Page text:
B1 You and your genes Guidance AB1.12.2 The cloning debateTeaching notesThere are four scenarios for students to work with. Requirements (per student)Depending on the size and ability of the class, • Activity sheet AB1.12.2students can work individually or in groups. They • Internet accessmay manage only one of the activities during thelesson or they may work through all four! Some ofthe activities can be completed more successfully C Cloning endangered or extinct animalswith access to ICT; if it is not available students will 1 No living tissue to get DNA from; high-qualitybe more limited in the scope of their answers. fossils rare; difficulties of getting DNA fromIn most of these answers students are required to extinct animals; no animals of the same speciesexpress opinions as well as report biological facts. to provide eggs or act as surrogate mothers;Answers different habitat, food resources, etc. Any sensible points.A Cloning farm animals and animals for 2 Look for evidence that students understand bothmedicines the science and the concept of ethicalStudents should show awareness of the benefits of arguments, and that they present argumentscloning of top-quality animals and embryo cloning in both for and against the processes.farm animals, and the importance of adult cellcloning in producing as many animals which give D Cloning humansmedicines in their milk as possible. Disadvantages Look for evidence of a good understanding of theinclude the small numbers of animals which result, ideas both for and against the process, and anthe risks and problems of adult cell cloning, etc. awareness of technical difficulties, biologicalStudents should show clear understanding of dilemmas and ethical problemsdifferent ethical positions.B Cloning pets1 a Different environment – different mother, different uterus, different time so different foods, etc will be available. Environment affects the phenotype as well as the genotype so the animal is likely to have a different character – and behave differently – it will have different experiences, etc. Cats’ coats, even with identical genes, can have a very different pattern and colour, so the clone may not look the same as the original. Any other sensible points. b Look for biological and ethical comments in student’s answers to this question.2 a The foal will be genetically identical to the original champion horse but will be a stallion and therefore able to act as a stud when it is adult, so high-quality genes can be passed on. It can make a lot of money for the owners. Any other sensible points. b Any sensible and thoughtful points. © University of York (UYSEG) and This page may be copied solely for use the Nuffield Foundation B1.12-3 in the purchaser’s school or college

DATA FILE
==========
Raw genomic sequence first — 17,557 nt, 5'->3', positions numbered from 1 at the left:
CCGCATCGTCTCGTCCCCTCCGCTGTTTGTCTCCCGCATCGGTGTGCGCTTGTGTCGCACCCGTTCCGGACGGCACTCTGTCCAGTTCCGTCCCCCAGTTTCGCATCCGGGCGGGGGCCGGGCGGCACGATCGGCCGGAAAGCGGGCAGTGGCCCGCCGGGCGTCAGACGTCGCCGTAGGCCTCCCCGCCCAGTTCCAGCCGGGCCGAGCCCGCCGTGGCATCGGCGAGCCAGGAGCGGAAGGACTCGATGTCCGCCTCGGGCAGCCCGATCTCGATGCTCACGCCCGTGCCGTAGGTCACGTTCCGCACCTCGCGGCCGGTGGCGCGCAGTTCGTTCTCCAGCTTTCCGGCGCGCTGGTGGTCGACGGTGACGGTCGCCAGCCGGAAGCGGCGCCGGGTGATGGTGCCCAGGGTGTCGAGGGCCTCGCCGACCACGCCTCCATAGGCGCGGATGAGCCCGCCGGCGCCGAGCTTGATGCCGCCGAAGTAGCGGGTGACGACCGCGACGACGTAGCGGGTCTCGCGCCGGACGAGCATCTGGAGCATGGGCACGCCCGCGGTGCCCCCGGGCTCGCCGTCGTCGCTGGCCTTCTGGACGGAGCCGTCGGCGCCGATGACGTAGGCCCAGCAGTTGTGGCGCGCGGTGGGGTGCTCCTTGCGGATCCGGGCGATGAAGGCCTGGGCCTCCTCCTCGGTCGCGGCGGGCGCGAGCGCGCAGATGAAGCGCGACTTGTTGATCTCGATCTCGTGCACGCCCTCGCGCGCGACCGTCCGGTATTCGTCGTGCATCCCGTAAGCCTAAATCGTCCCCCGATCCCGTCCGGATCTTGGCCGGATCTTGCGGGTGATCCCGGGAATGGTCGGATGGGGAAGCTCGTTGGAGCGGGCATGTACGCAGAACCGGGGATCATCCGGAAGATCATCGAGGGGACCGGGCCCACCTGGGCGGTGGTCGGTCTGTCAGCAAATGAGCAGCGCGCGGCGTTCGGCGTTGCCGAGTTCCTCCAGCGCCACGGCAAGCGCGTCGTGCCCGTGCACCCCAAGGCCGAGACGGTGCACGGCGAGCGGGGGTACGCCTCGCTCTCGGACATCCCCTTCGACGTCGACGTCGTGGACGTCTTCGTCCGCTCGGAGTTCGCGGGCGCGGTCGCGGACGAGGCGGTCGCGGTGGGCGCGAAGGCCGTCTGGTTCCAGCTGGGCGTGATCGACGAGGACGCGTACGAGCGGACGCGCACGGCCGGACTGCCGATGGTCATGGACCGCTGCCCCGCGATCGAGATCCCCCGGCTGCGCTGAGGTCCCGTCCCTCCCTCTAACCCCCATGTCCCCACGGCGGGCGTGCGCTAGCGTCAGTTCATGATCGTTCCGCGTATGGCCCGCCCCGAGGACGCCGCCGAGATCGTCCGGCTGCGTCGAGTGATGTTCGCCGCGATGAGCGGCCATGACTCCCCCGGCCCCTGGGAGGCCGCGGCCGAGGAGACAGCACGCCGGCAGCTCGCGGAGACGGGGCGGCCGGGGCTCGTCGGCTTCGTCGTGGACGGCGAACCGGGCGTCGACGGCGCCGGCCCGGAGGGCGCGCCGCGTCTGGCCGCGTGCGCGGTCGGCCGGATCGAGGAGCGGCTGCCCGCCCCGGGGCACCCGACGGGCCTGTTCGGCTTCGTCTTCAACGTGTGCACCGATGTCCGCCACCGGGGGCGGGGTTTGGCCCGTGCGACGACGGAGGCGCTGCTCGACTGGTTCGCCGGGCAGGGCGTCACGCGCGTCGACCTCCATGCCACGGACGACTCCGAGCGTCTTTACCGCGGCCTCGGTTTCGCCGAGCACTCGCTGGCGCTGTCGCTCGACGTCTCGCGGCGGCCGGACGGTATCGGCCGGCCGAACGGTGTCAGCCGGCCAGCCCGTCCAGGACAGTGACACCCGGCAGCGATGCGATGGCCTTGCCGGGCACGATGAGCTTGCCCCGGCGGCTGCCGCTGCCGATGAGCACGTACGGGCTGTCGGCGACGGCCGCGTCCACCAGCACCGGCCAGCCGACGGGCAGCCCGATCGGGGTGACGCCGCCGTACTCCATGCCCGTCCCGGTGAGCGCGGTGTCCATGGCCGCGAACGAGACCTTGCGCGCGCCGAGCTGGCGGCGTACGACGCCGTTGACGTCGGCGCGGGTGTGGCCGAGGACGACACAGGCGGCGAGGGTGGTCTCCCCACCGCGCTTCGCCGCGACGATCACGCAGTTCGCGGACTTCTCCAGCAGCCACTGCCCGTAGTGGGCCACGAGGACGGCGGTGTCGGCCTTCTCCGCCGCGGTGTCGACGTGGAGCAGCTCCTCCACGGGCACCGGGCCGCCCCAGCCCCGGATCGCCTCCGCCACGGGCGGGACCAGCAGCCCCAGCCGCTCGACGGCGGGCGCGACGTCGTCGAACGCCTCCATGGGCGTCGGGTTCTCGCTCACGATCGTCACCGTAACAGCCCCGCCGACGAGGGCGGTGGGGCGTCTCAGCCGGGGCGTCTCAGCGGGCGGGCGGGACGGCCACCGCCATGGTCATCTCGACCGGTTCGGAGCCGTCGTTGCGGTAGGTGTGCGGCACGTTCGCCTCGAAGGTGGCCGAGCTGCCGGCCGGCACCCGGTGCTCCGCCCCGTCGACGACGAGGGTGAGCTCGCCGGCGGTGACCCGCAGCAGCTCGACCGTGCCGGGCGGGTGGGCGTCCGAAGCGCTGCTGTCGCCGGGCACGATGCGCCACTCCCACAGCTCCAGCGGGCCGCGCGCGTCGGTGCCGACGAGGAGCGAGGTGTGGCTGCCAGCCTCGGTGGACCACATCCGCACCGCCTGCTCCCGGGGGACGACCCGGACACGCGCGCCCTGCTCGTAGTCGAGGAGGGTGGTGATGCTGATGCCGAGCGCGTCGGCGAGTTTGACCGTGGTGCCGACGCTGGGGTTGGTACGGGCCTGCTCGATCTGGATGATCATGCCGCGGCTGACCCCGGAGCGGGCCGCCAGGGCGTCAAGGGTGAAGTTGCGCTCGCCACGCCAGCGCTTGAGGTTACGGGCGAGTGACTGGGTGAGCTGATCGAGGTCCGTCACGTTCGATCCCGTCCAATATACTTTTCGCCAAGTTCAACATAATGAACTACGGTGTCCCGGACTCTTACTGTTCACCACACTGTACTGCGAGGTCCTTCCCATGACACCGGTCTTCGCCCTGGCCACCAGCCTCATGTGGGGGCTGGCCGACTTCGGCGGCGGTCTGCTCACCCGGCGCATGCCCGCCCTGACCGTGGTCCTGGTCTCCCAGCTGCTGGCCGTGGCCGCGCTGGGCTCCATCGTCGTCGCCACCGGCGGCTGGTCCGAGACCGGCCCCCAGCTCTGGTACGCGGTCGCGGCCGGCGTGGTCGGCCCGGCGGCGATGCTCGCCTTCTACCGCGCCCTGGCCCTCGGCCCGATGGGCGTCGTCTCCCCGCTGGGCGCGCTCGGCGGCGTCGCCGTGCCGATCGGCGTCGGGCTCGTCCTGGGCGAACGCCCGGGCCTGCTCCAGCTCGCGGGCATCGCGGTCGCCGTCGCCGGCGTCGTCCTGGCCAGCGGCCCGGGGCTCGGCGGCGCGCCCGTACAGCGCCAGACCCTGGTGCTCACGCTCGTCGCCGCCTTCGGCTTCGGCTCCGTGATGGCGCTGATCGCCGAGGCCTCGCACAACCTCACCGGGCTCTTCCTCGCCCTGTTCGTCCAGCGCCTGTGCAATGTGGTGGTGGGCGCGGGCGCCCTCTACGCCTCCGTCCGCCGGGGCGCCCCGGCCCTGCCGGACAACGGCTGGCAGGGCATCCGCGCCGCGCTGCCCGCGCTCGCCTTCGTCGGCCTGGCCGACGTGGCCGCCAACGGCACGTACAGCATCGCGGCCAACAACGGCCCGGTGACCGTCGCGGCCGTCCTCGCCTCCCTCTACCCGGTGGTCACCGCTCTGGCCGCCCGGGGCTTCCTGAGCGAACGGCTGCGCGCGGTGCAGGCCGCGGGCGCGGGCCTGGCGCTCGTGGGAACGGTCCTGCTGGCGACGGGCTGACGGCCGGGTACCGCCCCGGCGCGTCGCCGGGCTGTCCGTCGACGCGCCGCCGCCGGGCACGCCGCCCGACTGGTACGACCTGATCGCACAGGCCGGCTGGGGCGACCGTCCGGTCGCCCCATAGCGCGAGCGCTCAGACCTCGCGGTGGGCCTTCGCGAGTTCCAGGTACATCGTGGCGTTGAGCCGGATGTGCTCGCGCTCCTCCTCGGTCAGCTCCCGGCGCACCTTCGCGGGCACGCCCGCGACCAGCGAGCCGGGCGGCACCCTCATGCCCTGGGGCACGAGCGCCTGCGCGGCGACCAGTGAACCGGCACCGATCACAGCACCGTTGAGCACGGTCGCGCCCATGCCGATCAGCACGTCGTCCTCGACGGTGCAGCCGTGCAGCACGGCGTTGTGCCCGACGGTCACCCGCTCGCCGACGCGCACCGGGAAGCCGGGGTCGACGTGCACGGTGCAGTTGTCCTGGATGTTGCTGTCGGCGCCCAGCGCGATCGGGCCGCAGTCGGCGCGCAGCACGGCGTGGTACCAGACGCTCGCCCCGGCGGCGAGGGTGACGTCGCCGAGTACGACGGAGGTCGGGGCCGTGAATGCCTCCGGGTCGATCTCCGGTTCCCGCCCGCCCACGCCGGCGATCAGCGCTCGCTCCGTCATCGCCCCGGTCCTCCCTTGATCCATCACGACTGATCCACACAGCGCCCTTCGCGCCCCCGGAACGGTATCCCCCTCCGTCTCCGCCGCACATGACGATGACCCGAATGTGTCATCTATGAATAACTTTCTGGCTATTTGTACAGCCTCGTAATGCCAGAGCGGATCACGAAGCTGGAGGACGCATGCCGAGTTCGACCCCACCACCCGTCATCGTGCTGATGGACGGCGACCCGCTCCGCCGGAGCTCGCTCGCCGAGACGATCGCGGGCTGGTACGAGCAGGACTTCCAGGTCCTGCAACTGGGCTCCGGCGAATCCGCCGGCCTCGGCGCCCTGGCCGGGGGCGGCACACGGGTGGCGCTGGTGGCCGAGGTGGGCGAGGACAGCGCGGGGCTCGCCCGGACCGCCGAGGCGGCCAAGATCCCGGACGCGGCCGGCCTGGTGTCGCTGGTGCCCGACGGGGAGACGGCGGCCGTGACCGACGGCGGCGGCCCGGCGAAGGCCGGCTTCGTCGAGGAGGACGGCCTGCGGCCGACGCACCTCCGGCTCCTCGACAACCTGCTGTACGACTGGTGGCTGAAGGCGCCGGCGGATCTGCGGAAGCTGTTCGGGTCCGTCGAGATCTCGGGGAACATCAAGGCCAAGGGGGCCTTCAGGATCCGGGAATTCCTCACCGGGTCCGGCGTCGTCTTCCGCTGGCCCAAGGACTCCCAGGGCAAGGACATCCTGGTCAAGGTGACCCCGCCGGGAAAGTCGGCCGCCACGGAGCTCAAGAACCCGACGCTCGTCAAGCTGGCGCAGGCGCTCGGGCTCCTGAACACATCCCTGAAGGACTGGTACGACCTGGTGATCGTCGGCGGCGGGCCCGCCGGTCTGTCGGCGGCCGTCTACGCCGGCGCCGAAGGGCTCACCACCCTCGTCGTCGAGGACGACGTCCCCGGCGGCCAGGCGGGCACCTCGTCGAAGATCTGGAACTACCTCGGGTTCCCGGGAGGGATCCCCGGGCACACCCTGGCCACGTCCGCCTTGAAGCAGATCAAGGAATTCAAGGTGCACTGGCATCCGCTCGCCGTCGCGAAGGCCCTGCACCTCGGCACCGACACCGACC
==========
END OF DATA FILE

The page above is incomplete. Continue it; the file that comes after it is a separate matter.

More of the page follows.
B1 You and your genes Guidance IB1.12.8 To clone or not to clone?Teaching notesStudents view the presentation and then complete Requirements (per student)Activity AB1.12.2 The cloning debate. • Presentation IB1.12.8 • Activity AB1.12.2Slide 1: To clone or not to clone?Students are introduced to the idea that many Slide 8: Cloning race horses?species of animals have been cloned and thatcloning can be used in very different ways. They are This image shows a foal who is a clone of a highlygoing to look at some of the decisions that need to successful endurance champion who is a gelding.made about this fast-developing technology. Race horses are often gelded, though if they then become extremely successful they cannot be used atEmphasise, that in most of the examples described, stud. But if the gelded horse is cloned, the foal willit is adult cell cloning that is the basic technique. be a stallion and can be used for breeding.Slide 2: Dolly the sheep Slide 9: Cloning endangered speciesImage of Dolly the sheep with her own first lamb, Scientists have tried to use cloning to increase theBonnie. This reminds students that adult cell cloning numbers of some of the most endangered species ofis not easy. It took 277 eggs to produce 1 live lamb. animals. There was great excitement when Noah theSlide 3: Cloned cattle baby gaur (a very rare breed of wild cattle) was born. Unfortunately, he died of infection within 2 days of birth.Reminder that cattle are often cloned by embryo Cloning mouflon (rare wild sheep) has been morecloning (when a single embryo is split into lots of successful. But very few endangered animals haveindividual cells, which each develop into another been cloned. One problem is that animals which areembryo to be implanted in a surrogate mother cow). closely related but not the same species usually haveThe cows on the slide were produced by the less to act as both egg donors and surrogate mothers.common method of adult cell cloning. Slide 10: Cloning extinct organismsSlide 4: The first dog clone This slide shows an almost perfect fossil of a babyThe first dog to be cloned was produced in South mammoth found in the Siberian permafrost in 2007.Korea in 2005. The photo shows Snuppy the clone Scientists think that it may one day be possible toas a puppy alongside the original dog. The scientist clone extinct animals form DNA extracted fromwho produced Snuppy was later disgraced because extremely well-preserved fossils like this one. Againhe faked evidence in work on human stem cells. one problem is that animals which are closely relatedHowever, DNA testing proved that Snuppy really was but not the same species would have to act as botha clone. egg donors and surrogate mothers. Also the environment, food supply, habitat, etc of extinctSlide 5: Cloning pets 1 animals no longer exists.This slide shows CopyCat, the first cat to be clonedsuccessfully, and Little Nicky, the first pet cat to be Slide 11: Cloning primatescommercially cloned. Cloning primates is proving much more difficult than cloning most other mammalian species, althoughSlide 6: Cloning pets 2 early embryos and embryonic stem cells wereThis slide shows an American couple with the first produced in 2009.commercially produced cloned pet dog – all£100,000 worth of him! Slide 12: Human clones The final slide simply raises the issue of humanSlide 7: Cloning horses clones – not only whether it can be done (so far theThe first cloned horse, who was both daughter and answer is no although one or two maverick scientistsidentical clone of the mare who gave birth to her. claim to have tried) but whether it should be done. © University of York (UYSEG) and This page may be copied solely for use the Nuffield Foundation B1.12-4 in the purchaser’s school or college